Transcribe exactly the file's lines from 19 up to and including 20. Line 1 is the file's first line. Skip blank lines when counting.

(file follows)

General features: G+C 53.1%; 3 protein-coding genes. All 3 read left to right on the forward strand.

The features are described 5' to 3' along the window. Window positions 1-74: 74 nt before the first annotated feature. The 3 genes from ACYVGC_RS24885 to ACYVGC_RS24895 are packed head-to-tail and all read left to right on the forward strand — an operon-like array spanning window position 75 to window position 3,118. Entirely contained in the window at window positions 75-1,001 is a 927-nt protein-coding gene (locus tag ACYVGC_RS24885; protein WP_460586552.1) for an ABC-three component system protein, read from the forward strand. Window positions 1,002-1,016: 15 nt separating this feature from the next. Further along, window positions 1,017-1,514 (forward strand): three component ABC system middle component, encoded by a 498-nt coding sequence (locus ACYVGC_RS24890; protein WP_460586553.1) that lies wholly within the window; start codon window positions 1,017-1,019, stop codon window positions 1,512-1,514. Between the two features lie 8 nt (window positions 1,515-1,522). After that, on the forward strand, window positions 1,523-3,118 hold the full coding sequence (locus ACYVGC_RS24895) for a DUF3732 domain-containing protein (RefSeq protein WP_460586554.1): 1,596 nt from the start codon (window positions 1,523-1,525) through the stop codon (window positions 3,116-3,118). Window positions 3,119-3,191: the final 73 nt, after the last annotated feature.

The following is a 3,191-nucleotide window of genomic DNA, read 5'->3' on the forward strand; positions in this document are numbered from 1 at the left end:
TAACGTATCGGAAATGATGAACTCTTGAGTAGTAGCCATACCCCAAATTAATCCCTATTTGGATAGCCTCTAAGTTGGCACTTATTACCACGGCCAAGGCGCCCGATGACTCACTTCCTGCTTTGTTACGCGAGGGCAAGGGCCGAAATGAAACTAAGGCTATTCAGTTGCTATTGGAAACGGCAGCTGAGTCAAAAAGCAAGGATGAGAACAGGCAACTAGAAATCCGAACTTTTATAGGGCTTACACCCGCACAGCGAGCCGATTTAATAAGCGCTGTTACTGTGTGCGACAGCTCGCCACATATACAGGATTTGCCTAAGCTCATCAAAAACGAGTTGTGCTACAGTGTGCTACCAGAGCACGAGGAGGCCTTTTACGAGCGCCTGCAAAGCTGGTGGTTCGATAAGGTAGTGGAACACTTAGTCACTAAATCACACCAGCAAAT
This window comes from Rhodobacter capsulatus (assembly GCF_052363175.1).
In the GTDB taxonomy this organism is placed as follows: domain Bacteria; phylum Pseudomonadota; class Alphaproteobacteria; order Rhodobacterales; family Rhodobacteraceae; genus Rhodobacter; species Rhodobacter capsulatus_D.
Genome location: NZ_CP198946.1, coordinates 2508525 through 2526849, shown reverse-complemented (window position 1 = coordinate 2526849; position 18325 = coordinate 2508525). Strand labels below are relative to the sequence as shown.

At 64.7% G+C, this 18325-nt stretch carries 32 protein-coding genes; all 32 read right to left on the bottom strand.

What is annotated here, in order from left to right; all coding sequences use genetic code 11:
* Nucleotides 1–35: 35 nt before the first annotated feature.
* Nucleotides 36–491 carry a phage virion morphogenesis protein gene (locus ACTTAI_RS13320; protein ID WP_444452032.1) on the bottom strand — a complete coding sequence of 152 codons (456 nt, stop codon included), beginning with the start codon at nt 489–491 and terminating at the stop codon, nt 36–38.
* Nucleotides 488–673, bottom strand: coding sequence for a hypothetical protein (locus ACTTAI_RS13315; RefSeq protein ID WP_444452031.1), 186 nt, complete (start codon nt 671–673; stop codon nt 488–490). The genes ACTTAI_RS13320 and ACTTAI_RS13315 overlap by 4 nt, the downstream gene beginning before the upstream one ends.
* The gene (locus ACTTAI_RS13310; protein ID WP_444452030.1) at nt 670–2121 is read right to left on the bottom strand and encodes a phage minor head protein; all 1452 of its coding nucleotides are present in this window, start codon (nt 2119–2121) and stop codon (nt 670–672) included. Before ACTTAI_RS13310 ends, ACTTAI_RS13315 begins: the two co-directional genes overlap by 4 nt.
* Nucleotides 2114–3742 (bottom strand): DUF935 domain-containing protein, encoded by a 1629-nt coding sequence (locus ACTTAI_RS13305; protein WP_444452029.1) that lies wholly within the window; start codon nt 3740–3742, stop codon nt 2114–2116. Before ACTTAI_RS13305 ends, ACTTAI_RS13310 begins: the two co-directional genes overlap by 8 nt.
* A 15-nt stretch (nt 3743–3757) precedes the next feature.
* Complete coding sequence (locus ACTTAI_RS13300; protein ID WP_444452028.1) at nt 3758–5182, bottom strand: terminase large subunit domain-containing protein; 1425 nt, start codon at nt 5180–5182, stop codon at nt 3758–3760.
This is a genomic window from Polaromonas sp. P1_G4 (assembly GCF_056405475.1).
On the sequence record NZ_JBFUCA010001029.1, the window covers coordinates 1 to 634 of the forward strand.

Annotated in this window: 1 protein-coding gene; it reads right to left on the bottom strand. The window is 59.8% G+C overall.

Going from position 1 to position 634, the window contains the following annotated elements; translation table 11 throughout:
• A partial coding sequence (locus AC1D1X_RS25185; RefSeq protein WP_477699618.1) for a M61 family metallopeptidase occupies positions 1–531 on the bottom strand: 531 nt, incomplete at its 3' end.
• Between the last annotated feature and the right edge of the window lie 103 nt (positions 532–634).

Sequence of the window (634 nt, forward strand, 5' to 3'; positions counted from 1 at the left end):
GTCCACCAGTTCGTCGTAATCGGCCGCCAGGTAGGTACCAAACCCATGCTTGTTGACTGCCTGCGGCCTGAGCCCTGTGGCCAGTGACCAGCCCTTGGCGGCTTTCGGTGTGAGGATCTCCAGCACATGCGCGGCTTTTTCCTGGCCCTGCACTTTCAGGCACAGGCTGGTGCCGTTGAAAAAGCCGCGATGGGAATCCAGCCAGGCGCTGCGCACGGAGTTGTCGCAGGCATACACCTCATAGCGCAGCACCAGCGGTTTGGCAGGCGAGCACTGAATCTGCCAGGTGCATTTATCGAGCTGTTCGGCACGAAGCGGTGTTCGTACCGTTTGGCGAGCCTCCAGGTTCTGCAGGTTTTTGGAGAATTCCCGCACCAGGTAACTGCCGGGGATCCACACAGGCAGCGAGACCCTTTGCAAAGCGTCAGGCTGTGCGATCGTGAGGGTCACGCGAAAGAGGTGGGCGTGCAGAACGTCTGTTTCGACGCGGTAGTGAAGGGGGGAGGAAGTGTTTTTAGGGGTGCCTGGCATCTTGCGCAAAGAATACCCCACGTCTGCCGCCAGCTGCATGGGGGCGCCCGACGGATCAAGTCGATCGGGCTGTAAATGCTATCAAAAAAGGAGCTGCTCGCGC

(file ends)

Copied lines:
Annotated in this window: 1 protein-coding gene; it reads right to left on the bottom strand. The window is 59.8% G+C overall.

Going from position 1 to position 634, the window contains the following annotated elements; translation table 11 throughout: